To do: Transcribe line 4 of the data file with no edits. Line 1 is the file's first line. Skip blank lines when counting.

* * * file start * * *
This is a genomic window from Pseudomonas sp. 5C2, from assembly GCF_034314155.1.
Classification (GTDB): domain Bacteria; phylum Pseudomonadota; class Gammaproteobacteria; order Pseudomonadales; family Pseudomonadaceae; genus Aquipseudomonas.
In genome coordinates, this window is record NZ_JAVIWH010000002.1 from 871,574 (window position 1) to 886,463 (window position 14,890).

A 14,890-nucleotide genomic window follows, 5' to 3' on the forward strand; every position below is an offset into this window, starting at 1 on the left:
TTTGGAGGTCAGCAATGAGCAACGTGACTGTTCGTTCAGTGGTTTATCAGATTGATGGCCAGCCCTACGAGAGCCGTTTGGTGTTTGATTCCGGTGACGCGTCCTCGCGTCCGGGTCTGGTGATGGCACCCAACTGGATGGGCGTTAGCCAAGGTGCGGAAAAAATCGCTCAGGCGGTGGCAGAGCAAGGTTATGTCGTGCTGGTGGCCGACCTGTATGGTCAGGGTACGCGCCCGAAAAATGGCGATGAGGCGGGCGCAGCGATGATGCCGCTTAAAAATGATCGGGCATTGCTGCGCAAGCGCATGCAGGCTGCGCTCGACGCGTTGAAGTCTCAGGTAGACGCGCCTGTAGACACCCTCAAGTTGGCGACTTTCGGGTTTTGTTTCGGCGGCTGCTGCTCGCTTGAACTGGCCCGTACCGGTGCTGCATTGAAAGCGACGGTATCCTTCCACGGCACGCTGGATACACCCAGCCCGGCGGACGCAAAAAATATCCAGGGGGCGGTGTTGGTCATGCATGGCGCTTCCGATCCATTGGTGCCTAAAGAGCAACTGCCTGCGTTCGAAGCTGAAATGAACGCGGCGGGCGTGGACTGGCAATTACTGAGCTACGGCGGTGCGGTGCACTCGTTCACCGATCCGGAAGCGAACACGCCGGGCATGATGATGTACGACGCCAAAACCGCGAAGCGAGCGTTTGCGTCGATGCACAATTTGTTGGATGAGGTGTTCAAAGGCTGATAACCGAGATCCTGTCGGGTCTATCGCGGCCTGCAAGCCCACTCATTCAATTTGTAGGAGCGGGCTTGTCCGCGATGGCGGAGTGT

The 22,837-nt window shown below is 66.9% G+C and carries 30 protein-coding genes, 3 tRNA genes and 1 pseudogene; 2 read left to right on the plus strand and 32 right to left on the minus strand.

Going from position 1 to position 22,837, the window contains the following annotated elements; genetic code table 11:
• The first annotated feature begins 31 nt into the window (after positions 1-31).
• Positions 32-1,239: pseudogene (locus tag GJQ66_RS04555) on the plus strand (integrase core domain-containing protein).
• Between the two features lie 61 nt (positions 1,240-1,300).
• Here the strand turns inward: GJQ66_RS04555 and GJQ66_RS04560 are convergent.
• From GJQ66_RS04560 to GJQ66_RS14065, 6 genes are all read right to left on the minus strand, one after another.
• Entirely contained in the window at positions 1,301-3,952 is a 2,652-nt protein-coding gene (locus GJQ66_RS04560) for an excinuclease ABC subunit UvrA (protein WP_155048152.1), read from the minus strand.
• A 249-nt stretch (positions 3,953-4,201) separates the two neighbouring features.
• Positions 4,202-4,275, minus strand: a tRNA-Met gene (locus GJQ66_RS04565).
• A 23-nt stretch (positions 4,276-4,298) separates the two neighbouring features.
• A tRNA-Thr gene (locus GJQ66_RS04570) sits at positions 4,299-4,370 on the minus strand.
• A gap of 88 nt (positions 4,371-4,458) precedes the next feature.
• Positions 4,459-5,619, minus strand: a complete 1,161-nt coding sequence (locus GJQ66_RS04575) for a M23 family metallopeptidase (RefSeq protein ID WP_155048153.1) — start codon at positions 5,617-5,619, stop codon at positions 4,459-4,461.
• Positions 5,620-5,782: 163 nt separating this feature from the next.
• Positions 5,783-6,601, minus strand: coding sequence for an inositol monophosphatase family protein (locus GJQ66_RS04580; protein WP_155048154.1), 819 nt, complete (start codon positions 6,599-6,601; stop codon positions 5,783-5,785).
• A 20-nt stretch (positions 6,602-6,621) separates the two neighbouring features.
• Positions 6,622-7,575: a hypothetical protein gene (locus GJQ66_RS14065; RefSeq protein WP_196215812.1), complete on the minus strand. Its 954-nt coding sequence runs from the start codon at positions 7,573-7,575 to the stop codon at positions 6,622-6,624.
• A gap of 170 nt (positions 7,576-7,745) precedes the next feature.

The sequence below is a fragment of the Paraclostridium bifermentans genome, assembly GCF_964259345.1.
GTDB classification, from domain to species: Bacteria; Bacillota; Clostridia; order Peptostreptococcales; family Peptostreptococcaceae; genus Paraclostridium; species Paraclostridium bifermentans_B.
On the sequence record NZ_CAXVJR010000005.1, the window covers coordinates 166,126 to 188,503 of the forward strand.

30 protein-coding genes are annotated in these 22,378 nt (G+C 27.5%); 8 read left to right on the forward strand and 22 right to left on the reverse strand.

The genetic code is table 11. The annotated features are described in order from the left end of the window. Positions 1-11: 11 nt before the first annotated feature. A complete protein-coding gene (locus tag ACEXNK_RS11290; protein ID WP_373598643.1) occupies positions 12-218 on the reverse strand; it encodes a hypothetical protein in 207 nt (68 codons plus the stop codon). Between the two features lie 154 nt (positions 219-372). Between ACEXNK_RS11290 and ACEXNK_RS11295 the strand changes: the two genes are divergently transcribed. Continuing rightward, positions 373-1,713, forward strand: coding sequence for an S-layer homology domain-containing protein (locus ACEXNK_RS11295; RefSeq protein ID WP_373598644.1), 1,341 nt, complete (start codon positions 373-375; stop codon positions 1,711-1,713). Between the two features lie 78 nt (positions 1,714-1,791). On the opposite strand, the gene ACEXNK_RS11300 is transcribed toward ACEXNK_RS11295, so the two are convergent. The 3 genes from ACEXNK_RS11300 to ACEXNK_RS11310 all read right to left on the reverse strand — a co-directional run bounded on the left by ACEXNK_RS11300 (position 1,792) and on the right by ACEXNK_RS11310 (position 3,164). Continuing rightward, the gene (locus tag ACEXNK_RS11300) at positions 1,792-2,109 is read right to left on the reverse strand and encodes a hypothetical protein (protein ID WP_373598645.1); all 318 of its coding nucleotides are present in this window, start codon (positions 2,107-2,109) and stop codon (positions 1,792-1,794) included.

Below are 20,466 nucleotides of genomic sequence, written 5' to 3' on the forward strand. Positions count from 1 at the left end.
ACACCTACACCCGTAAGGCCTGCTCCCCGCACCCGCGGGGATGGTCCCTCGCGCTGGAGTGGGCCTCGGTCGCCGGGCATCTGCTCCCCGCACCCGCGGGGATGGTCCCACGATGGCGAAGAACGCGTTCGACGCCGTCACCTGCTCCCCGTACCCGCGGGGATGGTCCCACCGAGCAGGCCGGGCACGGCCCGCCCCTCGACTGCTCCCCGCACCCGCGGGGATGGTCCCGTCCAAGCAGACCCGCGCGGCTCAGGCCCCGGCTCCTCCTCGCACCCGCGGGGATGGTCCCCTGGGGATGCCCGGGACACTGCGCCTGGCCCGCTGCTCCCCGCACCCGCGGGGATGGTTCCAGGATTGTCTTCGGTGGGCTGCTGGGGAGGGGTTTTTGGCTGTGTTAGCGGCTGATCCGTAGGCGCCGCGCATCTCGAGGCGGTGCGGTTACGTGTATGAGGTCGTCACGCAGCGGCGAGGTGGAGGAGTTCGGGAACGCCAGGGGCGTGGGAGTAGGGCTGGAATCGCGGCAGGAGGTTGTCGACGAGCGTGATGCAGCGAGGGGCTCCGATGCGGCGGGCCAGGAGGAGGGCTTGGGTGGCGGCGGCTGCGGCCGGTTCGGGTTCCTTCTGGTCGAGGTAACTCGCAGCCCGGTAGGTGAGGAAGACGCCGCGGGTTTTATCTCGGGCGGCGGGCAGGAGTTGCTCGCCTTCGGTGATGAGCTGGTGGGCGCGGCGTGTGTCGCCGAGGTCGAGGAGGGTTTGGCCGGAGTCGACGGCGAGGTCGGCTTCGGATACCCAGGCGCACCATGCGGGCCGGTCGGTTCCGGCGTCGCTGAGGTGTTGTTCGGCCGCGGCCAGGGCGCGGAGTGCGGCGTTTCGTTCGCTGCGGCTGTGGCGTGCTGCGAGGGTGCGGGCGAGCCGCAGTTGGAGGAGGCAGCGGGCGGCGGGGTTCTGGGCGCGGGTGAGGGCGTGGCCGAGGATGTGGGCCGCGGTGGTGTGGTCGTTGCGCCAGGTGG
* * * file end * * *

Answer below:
A 14,890-nucleotide genomic window follows, 5' to 3' on the forward strand; every position below is an offset into this window, starting at 1 on the left: